David DiSalvo: Why You Shouldn’t Do What Your Brain Wants You to

The self-help industry churns out Cracker Jack box advice at a startling pace, rarely with little more than anecdotal evidence to back up its claims. While some of these books offer useful advice, their lack of reference to research makes some of them counterproductive, and possibly even dangerous.

This is why I was so happy to get the chance to speak with David DiSalvo, a neuroscience enthusiast who regularly contributes to PsychologyToday.com and Forbes.com. Not content with that, he pushed forward and wrote a book: What Makes Your Brain Happy and Why You Should Do the Opposite.

Our discussion explored the differences between the world our brains evolved to deal with, and the world we live in today. What we discovered is that, sometimes, the best thing you can do is fight your brain’s natural urges.

The Interview

I’m really glad I got the chance to talk to you, David.

Thanks, I’m happy to chat.

I feel the same.

I’ll go ahead and kick this off by asking you about the title of your book: What Makes Your Brain Happy and Why You Should Do the Opposite. The title immediately caught my eye because most “self-help” books tell you what you need to do in order to be happy, and they don’t traditionally reference the science of the brain at all. So why should we do the opposite of what our brain “wants” us to do?

The question I explore in the book is whether we can rely on the native predilections of our brains in all cases. My argument—and I think the argument collectively made by the last 20 or so years of cognitive science—is that if we do, we’re going to end up doing a lot of things not in our best interests.

The underlying reason is that our brains evolved for survival, and what constitutes threats to our survival has changed in the last several thousand years. Our ancestors lived under conditions with clear threats (man-eating cats, for instance). But modern societies are significantly more complex, and while some threats are evident, others are ambiguous. Our brains evolved to predict what’s coming next and identify patterns to give us a better chance of survival. With so many ambiguous “threats” (which I define as anything that seems to jeopardize homeostasis), those prediction and pattern-detection tendencies are operating in murky water.

What this all means is that we have to pay attention to the native tendencies of our brains and work through whether or not they’re beneficial in any given case. Maybe they are, or maybe they are not. The hard work we’re faced with is making that determination.

Right. A brain that evolved for social interaction in groups of fewer than 150 people isn’t necessarily equipped to deal with the complexities of a society consisting of billions of people. It makes sense to think that doing “what comes naturally” won’t always be in our best interests.

Yes, but it’s not even the “billions” of people that really matters, but rather the density of social dynamics in just our small corners of the world. If you take just one aspect of this, let’s say the logistics of living in a mid-sized city, you’ll come up with a multi-paged list of things we have to constantly juggle, including everything it takes to maintain a living space, drive to and from work, balancing work with personal life, meeting the standards of government agencies (taxes, etc), and on and on. The level of complexity and ambiguity our brains face in modern societies is nothing short of daunting.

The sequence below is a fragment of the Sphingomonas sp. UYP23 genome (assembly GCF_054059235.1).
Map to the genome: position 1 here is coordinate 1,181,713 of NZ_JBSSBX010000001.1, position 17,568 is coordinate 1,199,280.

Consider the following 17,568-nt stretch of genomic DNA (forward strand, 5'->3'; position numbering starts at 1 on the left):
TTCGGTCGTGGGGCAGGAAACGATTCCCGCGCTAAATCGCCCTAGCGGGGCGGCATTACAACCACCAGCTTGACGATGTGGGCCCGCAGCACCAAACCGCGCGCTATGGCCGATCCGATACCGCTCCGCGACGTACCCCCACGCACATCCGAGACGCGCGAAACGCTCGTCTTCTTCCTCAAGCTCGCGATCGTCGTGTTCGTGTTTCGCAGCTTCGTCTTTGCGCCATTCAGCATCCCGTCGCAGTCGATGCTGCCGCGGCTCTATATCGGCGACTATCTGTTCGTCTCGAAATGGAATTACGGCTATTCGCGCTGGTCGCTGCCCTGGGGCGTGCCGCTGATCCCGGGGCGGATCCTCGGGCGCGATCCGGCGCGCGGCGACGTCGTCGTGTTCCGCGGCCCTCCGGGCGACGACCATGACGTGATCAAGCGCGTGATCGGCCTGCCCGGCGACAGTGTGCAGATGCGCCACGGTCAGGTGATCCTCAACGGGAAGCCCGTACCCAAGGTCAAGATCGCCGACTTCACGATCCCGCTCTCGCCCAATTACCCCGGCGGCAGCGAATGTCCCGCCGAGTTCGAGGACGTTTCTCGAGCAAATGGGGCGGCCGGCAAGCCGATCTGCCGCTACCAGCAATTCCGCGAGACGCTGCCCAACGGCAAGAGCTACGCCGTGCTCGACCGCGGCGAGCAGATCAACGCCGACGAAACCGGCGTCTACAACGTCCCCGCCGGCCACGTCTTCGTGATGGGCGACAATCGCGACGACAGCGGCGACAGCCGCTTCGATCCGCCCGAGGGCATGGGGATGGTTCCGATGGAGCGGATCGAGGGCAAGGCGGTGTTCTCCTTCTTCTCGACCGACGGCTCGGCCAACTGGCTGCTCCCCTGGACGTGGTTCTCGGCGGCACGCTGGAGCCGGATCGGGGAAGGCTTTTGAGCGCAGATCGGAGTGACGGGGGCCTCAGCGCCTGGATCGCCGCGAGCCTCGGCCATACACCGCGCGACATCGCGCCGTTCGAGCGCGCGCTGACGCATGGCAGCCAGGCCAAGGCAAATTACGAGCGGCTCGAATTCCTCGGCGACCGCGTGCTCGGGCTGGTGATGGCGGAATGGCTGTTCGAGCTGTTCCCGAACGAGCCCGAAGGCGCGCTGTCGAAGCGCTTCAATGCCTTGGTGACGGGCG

It really is. In some ways it’s surprising to me that a brain adapted for survival on the African plains is even capable of dealing with such a wildly different environment.

So let’s talk a little about cognitive biases, and how they fool us into thinking we know more than we really do. We also seem to be drawn toward novel information, whether or not it is true. Are these urges that we can fight? Considering that evolution provided us with these biases in the first place, is it even in our best interest to fight these urges?

Cognitive bias is one category of brain foibles, and the list of biases gets longer all the time. I think knowing the biases we’re cerebrally strapped with can help us think and act in ways more in line with our best interests. For example, in the book I talk about “restraint bias,” which is the tendency to believe we can expose ourselves to more temptation than we really can. It’s a killer for diets, not to mention smoking cessation programs and anything else that requires pulling ourselves away from compulsive behavior. Very few of us haven’t tripped on restraint bias, usually more than once.

Our tendency to focus on the most available information is called “availability bias,” and it’s the reason why most people think the crime rate is far higher than it actually is. Since crime is salacious news, it’s what we see every time we tune into the news on TV. The effect is that our attention is captivated by crime to the exclusion of many other things that are more prevalent.

I wouldn’t say evolution provided cognitive bias, but rather that cognitive bias is the result of mismatches between our brain’s native leanings and our social and cultural environments.

In that case, would you say that restraint bias is the result of living in a society that is more habitual and has more excesses than the society it is pre-adapted for?

Accessibility to more of everything is a big factor. There’s very little standing between us and an ocean of temptations—many of which will not benefit us in the short or long term.

Yes. And it’s interesting to realize that knowing this on a logical level doesn’t necessarily give us the control to resist those temptations.

You also talk about what is commonly referred to as autopilot. So what exactly is “autopilot?” Why do we get stuck in this half-conscious state of mind, and what are the dangers associated with it?